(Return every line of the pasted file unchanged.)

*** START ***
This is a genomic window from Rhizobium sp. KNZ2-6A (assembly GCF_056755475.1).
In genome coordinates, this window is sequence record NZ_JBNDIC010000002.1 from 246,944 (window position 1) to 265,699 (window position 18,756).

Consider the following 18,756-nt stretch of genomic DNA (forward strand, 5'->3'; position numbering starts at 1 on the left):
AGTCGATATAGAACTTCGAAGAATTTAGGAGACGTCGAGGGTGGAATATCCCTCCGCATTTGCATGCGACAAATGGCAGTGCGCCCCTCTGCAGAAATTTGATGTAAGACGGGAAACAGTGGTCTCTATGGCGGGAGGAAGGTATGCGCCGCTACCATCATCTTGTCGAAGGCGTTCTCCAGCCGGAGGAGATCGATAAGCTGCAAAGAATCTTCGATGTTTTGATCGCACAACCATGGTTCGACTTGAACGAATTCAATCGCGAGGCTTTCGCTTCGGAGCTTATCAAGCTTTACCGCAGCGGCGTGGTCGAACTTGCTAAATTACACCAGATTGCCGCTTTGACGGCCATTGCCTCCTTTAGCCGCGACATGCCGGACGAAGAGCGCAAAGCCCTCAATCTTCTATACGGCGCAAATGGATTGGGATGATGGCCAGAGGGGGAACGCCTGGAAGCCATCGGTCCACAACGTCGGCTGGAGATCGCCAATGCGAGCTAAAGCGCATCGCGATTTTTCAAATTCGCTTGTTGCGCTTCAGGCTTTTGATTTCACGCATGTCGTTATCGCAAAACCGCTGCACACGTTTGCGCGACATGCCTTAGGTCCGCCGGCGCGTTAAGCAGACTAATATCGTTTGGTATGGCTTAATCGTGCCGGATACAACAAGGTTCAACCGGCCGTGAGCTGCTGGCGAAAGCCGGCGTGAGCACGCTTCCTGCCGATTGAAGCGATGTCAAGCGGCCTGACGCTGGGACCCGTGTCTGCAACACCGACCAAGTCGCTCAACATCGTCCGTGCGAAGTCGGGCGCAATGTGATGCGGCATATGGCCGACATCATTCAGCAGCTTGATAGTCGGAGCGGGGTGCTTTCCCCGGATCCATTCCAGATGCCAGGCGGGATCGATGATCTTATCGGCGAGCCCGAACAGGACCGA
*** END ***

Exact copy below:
This is a genomic window from Rhizobium sp. KNZ2-6A (assembly GCF_056755475.1).
In genome coordinates, this window is sequence record NZ_JBNDIC010000002.1 from 246,944 (window position 1) to 265,699 (window position 18,756).

Consider the following 18,756-nt stretch of genomic DNA (forward strand, 5'->3'; position numbering starts at 1 on the left):
AGTCGATATAGAACTTCGAAGAATTTAGGAGACGTCGAGGGTGGAATATCCCTCCGCATTTGCATGCGACAAATGGCAGTGCGCCCCTCTGCAGAAATTTGATGTAAGACGGGAAACAGTGGTCTCTATGGCGGGAGGAAGGTATGCGCCGCTACCATCATCTTGTCGAAGGCGTTCTCCAGCCGGAGGAGATCGATAAGCTGCAAAGAATCTTCGATGTTTTGATCGCACAACCATGGTTCGACTTGAACGAATTCAATCGCGAGGCTTTCGCTTCGGAGCTTATCAAGCTTTACCGCAGCGGCGTGGTCGAACTTGCTAAATTACACCAGATTGCCGCTTTGACGGCCATTGCCTCCTTTAGCCGCGACATGCCGGACGAAGAGCGCAAAGCCCTCAATCTTCTATACGGCGCAAATGGATTGGGATGATGGCCAGAGGGGGAACGCCTGGAAGCCATCGGTCCACAACGTCGGCTGGAGATCGCCAATGCGAGCTAAAGCGCATCGCGATTTTTCAAATTCGCTTGTTGCGCTTCAGGCTTTTGATTTCACGCATGTCGTTATCGCAAAACCGCTGCACACGTTTGCGCGACATGCCTTAGGTCCGCCGGCGCGTTAAGCAGACTAATATCGTTTGGTATGGCTTAATCGTGCCGGATACAACAAGGTTCAACCGGCCGTGAGCTGCTGGCGAAAGCCGGCGTGAGCACGCTTCCTGCCGATTGAAGCGATGTCAAGCGGCCTGACGCTGGGACCCGTGTCTGCAACACCGACCAAGTCGCTCAACATCGTCCGTGCGAAGTCGGGCGCAATGTGATGCGGCATATGGCCGACATCATTCAGCAGCTTGATAGTCGGAGCGGGGTGCTTTCCCCGGATCCATTCCAGATGCCAGGCGGGATCGATGATCTTATCGGCGAGCCCGAACAGGACCGA